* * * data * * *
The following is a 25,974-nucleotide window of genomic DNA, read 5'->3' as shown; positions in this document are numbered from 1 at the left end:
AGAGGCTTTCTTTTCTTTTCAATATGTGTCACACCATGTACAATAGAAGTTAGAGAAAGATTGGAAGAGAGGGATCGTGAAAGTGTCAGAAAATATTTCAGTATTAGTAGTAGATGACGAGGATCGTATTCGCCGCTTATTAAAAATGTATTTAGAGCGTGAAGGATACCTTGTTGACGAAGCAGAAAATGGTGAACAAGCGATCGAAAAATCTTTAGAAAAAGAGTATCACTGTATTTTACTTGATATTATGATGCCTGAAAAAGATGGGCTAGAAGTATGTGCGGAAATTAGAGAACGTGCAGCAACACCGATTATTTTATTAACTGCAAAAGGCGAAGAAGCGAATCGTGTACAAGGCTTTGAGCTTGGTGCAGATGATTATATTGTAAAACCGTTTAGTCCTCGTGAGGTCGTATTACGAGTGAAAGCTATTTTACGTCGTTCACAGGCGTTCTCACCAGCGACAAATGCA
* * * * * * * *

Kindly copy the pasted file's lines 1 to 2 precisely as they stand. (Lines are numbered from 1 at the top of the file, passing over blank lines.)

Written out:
The following is a 25,974-nucleotide window of genomic DNA, read 5'->3' as shown; positions in this document are numbered from 1 at the left end:
AGAGGCTTTCTTTTCTTTTCAATATGTGTCACACCATGTACAATAGAAGTTAGAGAAAGATTGGAAGAGAGGGATCGTGAAAGTGTCAGAAAATATTTCAGTATTAGTAGTAGATGACGAGGATCGTATTCGCCGCTTATTAAAAATGTATTTAGAGCGTGAAGGATACCTTGTTGACGAAGCAGAAAATGGTGAACAAGCGATCGAAAAATCTTTAGAAAAAGAGTATCACTGTATTTTACTTGATATTATGATGCCTGAAAAAGATGGGCTAGAAGTATGTGCGGAAATTAGAGAACGTGCAGCAACACCGATTATTTTATTAACTGCAAAAGGCGAAGAAGCGAATCGTGTACAAGGCTTTGAGCTTGGTGCAGATGATTATATTGTAAAACCGTTTAGTCCTCGTGAGGTCGTATTACGAGTGAAAGCTATTTTACGTCGTTCACAGGCGTTCTCACCAGCGACAAATGCA